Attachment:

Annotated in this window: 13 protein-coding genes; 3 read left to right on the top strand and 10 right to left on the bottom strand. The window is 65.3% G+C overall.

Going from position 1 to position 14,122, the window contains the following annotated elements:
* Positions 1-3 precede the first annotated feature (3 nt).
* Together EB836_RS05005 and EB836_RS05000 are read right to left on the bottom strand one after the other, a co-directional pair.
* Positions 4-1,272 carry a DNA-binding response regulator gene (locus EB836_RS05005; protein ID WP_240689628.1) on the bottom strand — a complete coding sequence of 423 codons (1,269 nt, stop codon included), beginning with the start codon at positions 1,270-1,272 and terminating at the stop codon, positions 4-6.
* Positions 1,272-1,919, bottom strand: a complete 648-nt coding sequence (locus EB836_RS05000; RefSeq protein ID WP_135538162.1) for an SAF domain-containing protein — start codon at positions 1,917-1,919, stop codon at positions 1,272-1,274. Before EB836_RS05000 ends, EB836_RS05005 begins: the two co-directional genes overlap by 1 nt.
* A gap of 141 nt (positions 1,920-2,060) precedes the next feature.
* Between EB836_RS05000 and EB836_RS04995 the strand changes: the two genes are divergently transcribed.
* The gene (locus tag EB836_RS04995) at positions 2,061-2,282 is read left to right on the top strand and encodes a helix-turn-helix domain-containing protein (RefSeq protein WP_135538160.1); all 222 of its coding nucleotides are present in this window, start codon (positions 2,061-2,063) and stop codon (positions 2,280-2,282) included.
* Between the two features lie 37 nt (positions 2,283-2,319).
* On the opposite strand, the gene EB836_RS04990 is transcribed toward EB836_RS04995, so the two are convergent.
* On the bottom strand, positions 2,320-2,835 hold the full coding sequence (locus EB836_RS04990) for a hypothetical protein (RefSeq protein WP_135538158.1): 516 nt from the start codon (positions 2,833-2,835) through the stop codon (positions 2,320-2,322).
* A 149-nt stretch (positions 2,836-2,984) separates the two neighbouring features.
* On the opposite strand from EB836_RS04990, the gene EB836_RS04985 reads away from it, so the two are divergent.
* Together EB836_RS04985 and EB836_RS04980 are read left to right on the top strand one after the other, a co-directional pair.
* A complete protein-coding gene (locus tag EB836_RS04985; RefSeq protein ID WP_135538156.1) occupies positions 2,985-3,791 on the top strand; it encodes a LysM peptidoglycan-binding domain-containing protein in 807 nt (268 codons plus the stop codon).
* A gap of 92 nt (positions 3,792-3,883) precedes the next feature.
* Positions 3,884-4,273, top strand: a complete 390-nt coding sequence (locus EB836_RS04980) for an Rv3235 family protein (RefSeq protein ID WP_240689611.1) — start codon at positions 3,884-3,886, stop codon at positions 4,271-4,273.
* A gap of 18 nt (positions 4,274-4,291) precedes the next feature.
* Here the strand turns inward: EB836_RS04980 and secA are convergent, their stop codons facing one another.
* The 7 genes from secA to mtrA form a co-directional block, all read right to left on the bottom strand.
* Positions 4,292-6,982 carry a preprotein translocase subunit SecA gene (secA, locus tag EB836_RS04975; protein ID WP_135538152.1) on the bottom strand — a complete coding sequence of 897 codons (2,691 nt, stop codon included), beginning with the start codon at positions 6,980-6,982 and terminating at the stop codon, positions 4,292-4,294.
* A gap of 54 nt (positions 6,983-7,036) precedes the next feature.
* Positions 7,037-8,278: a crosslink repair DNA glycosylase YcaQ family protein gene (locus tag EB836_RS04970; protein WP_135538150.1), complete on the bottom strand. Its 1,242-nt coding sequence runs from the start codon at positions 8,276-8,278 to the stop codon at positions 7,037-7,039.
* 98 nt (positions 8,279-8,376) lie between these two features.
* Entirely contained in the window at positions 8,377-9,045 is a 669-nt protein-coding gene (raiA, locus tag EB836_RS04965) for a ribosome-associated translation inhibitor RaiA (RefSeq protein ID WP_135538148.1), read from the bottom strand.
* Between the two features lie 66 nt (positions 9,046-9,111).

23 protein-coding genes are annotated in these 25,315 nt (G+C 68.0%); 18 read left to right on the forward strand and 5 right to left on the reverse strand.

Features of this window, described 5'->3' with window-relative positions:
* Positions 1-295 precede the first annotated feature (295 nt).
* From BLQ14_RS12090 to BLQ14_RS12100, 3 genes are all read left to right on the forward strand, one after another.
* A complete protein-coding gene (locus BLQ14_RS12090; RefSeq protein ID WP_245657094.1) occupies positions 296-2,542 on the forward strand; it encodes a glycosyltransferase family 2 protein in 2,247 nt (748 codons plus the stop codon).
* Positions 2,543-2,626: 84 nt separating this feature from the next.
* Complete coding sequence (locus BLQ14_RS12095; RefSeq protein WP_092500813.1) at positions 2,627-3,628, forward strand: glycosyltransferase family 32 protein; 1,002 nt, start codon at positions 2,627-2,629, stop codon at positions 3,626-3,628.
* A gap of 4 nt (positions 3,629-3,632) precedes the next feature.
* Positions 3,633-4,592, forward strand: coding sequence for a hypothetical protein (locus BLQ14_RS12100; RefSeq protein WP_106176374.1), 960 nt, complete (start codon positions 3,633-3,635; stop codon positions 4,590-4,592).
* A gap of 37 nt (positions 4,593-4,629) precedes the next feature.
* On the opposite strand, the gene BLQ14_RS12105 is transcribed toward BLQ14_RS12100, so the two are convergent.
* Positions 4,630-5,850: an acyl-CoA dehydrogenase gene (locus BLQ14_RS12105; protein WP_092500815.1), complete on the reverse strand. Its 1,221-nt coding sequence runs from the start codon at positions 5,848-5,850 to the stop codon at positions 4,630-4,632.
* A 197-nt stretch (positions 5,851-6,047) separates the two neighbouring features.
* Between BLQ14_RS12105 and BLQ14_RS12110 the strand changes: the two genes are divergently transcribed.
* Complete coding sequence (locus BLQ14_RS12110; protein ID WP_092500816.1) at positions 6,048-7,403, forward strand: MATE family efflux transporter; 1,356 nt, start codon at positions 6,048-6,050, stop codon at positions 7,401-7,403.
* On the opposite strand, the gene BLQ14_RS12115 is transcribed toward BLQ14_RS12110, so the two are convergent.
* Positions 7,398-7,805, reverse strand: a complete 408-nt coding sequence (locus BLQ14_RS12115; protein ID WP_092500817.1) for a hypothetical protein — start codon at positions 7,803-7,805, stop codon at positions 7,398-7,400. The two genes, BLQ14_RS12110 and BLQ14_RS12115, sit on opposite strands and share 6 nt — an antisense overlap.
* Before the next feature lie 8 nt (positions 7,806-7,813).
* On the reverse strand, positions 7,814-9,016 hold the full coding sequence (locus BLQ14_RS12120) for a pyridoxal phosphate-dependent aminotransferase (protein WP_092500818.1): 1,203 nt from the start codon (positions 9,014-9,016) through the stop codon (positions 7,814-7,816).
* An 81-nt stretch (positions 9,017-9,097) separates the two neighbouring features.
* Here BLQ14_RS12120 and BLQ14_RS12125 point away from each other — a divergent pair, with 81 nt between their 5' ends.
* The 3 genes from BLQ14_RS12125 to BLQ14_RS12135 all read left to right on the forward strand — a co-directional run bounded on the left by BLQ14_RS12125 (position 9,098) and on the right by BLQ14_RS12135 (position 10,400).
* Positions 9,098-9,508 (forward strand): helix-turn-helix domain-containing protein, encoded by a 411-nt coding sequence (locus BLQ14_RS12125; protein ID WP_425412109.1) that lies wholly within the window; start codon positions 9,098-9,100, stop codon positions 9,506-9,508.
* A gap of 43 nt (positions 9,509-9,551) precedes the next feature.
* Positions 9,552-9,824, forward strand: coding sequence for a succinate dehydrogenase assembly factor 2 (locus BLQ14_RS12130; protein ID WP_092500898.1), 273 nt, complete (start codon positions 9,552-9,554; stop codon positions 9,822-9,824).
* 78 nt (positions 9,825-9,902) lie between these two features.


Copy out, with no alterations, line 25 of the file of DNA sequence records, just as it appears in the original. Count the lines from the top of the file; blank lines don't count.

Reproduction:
* 98 nt (positions 8,279-8,376) lie between these two features.